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Thinking of Labor

September 01, 1986

In those places where Labor Day parades still survive, there may be smiles on the faces of marchers, but they are forced smiles. The old march step will have little bounce to it. These are not particularly happy days for organized labor in the United States.

Consider, for instance, that the secretary of labor can issue a 3 1/2-page-long Labor Day statement and not once use the word union . But then Washington is occupied by an Administration that made clear its view of organized labor early on. When air traffic controllers struck to protest abominable working conditions, the Administration settled things by firing them all.

The record has been maintained to this day--and not just with organized labor--as the Administration has sought to undercut the minimum wage, to weaken prevailing-wage legislation and to overturn a 40-year-old ban on industrial home work. There, too, was a laissez-faire attitude that invited business to do a little union-busting along the line. Pensions and other benefits vanished as mergers and Chapter 11 bankruptcy proceedings proliferated. Two-tier wage scales became the vogue.

Businesses fled to cheaper labor markets abroad. Those that stayed gave labor the choice of working for lower wages or not working at all. Inflation is down to about 2.4% this year. But even after four years of recession-forced union concessions, pay increases have averaged less than half that. Unemployment figures mask the fact that more than 11 million manufacturing jobs disappeared between 1979 and 1984. Half the workers who found other jobs did so at less pay.

The Administration's boasts of jobs created gloss over the reality that many are temporary or part-time positions that do not carry benefits such as overtime and insurance. There is particular pressure to cut the salaries of the millions of women who joined the labor market, many of them to balance the family budget.

Labor has caused some of its own problems through occasional excessive demands in a declining economy and isolated instances of corruption within leadership ranks. But the perception that the nation's economic woes are rooted solely in high wages is unfair and misleading. Labor's record of wage and benefit concessions, and its lack of strikes, during the recession demonstrates the unions' willingness to work with business to overcome common economic misfortune.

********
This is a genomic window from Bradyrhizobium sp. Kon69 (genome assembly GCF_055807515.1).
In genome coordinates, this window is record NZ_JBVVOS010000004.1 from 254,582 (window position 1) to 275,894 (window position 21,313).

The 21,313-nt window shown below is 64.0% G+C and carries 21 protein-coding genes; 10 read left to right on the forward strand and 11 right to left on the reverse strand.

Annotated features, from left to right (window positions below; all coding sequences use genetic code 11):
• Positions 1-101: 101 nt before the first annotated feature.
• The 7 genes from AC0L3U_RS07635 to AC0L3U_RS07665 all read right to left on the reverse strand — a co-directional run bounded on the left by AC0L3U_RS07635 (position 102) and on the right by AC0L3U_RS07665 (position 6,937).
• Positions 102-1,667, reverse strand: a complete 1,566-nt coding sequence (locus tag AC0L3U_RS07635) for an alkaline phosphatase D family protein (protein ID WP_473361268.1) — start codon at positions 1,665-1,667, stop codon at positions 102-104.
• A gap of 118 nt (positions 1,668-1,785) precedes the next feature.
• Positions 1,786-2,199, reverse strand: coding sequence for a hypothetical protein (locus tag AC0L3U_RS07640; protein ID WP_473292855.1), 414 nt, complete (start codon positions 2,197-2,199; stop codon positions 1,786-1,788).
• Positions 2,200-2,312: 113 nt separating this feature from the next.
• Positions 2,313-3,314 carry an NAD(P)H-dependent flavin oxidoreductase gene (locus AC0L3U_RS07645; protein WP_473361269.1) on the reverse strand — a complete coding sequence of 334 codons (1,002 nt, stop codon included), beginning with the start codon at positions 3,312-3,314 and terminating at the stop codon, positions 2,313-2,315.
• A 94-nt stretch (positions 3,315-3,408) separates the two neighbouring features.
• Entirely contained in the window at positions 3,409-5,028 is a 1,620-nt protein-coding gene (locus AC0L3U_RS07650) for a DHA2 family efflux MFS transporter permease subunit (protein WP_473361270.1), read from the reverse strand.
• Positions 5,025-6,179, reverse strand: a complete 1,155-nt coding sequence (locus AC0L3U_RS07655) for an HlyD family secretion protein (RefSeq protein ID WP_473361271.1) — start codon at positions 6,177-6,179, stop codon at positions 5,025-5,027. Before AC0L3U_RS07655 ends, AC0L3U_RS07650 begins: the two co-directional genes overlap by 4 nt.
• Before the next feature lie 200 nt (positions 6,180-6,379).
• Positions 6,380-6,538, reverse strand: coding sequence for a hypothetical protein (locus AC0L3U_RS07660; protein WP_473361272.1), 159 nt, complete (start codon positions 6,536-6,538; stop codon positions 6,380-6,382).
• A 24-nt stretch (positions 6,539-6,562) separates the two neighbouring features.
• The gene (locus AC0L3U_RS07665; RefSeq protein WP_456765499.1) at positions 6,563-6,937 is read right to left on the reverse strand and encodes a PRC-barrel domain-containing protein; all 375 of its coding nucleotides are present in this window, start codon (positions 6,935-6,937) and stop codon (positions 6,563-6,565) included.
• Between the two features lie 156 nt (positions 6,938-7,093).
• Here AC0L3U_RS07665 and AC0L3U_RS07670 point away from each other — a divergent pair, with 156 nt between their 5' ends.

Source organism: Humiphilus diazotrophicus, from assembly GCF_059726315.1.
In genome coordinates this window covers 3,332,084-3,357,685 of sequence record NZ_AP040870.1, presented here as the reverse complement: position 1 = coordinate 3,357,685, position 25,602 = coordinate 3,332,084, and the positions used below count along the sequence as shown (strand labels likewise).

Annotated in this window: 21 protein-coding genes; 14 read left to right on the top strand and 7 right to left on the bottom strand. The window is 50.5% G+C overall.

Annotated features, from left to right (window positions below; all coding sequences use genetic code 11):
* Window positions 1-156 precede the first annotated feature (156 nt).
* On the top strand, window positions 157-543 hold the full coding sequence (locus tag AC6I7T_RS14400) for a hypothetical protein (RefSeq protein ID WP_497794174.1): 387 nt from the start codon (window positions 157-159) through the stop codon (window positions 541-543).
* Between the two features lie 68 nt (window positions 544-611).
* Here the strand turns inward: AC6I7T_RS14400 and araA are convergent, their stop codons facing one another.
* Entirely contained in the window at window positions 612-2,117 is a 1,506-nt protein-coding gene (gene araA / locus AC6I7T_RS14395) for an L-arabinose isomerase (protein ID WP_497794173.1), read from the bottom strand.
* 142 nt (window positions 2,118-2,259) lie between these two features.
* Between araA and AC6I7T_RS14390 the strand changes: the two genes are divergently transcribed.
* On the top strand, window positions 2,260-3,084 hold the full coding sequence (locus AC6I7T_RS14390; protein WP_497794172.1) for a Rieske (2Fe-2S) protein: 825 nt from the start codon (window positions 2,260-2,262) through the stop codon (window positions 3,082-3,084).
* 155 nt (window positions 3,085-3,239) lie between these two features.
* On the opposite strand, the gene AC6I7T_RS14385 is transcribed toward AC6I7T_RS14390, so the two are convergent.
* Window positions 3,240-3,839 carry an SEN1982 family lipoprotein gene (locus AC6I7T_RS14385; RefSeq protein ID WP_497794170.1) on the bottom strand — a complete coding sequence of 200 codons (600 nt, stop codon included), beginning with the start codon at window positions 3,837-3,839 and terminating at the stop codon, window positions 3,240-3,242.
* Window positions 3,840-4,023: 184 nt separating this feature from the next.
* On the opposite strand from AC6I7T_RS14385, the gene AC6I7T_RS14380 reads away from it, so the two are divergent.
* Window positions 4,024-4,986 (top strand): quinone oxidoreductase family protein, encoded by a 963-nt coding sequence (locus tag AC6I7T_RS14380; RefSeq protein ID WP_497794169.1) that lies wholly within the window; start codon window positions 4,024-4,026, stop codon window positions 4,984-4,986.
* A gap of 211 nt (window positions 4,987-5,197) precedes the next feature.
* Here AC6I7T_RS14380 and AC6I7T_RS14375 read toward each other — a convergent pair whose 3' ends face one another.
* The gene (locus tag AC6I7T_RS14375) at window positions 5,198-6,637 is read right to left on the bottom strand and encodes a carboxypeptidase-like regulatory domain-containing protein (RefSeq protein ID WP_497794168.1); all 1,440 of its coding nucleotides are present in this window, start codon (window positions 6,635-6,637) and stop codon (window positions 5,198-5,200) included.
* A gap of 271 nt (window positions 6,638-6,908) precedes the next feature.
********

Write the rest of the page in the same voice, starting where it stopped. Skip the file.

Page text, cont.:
All the news is not bad. Savvy business leaders with an eye on long-range economic stability recognize the benefits of bargaining with a well-trained organized work force. One example is that of General Motors and the United Auto Workers concerning the manufacture of Japanese-designed autos in this country. There are new forward-looking contracts between the Communications Workers of America and AT&T and the seven regional Bell companies, although some agreements came only after brief work stoppages.

In particular, a proposed contract between the CWA and Pacific Telesis (the parent firm of Pacific Bell) is a model, with a historic no-layoff provision, a form of profit-sharing and extensive retraining programs. It would enable employees and management to work toward a common goal rather than treat each other as adversaries.

At the same time, 44,000 members of the United Steelworkers are locked out by USX Corp. as it seeks to eliminate jobs, cut wages and impose arbitrary work rules. LTV Corp., the second-largest steel firm, used Chapter 11 to impose yet another round of wage reductions.

But even with wage concessions and a lower-value American dollar, business limps along and the trade deficit soars. It should be clear by now that there is much more to fault for the weakness of the U.S. economy than high wages and union demands. There is only one certain way to build a more prosperous economic future benefiting all Americans: for labor and management to work together, in partnership with a national government that is willing to safeguard the traditional rights of American working men and women.

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